Hookworms are blood-feeding parasitic nematodes (roundworms) that dwell in the gut. Hookworms get their name from the hooks on their mouths that assist them connect to their hosts’ intestines. Helminthiases is the name for the illness they produce. The two species that cause infection in humans are Ancylostoma duodenale and Necator americanus. Necator americanus is the most common source of infection, followed by Ancylostoma duodenale.
Hookworms infect the lungs, small intestine, and skin and are mainly contracted from larvae found in soil contaminated by human excrement.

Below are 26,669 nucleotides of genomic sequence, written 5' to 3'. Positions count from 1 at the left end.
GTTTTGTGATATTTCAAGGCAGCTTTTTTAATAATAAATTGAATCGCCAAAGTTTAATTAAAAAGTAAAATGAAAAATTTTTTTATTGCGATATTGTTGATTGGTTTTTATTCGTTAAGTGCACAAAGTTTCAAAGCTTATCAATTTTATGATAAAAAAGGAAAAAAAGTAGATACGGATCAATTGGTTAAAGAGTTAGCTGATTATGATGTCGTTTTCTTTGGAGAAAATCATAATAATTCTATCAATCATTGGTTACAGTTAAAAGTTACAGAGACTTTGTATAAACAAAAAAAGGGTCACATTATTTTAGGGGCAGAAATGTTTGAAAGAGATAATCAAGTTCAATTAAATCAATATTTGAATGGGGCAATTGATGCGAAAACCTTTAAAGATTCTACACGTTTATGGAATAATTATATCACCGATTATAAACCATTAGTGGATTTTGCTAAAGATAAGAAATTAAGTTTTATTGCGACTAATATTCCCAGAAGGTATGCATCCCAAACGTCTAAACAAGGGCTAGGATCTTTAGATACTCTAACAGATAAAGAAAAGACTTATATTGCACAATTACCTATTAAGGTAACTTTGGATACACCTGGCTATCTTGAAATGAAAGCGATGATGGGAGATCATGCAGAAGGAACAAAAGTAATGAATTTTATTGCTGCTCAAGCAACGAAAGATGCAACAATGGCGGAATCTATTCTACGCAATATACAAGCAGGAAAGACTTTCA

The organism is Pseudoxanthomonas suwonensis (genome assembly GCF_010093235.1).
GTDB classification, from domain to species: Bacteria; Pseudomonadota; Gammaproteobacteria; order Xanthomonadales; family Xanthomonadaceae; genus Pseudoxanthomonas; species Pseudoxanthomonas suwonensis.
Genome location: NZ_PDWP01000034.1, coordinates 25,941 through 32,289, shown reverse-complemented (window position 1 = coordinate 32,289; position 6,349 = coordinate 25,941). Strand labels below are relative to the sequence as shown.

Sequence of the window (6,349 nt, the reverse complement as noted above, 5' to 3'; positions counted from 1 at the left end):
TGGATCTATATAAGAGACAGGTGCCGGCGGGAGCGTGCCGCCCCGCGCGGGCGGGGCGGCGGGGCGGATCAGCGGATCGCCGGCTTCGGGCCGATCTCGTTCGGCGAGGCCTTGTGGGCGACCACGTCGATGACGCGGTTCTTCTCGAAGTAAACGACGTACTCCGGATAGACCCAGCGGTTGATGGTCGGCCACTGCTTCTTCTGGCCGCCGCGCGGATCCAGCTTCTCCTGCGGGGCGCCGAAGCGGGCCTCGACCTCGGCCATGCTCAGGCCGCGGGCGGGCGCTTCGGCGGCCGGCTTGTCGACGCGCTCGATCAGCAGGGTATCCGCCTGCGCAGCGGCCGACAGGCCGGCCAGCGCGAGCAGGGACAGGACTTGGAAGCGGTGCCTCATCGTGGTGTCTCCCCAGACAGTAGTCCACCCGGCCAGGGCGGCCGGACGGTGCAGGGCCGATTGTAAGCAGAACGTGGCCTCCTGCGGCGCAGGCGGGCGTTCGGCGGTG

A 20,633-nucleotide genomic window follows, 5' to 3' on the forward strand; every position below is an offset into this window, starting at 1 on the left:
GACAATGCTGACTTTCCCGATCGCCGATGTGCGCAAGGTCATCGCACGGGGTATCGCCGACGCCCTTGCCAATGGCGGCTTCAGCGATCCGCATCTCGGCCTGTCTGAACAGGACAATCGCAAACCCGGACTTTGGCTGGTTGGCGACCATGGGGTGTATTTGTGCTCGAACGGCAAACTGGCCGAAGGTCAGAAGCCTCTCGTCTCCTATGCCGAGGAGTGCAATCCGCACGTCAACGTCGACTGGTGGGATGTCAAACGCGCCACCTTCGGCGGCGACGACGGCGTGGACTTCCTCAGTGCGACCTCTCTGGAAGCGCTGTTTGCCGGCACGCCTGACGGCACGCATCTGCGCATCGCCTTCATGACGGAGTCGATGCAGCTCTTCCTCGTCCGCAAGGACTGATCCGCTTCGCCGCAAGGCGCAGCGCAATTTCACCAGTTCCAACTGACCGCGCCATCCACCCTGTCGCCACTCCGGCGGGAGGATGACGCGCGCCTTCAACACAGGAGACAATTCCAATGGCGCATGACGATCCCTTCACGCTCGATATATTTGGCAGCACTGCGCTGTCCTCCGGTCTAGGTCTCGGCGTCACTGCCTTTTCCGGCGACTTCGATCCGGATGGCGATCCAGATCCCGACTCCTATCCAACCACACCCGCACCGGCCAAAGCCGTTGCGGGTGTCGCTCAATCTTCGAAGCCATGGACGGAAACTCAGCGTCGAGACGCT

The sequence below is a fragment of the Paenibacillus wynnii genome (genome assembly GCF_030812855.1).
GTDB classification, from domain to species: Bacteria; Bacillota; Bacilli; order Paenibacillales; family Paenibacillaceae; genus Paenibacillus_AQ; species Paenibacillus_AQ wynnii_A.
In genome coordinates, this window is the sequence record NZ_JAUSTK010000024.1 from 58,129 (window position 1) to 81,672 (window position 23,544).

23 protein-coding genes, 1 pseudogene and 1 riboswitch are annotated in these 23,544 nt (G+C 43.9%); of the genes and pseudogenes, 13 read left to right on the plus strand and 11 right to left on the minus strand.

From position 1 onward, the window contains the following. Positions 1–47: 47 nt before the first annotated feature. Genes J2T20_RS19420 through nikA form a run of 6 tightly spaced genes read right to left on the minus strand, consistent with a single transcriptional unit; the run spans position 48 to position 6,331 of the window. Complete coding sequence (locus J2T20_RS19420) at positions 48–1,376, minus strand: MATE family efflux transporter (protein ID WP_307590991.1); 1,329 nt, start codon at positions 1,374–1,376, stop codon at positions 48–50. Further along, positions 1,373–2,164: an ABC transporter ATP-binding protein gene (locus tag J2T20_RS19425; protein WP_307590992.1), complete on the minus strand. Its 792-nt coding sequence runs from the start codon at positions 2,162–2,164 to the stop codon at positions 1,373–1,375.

Helminthiases is more prevalent in poor areas with a hot, humid climate. Hookworm infections are also common on farms and in settings where humans and animals coexist. Infection is reduced by poor cleanliness and improper waste disposal.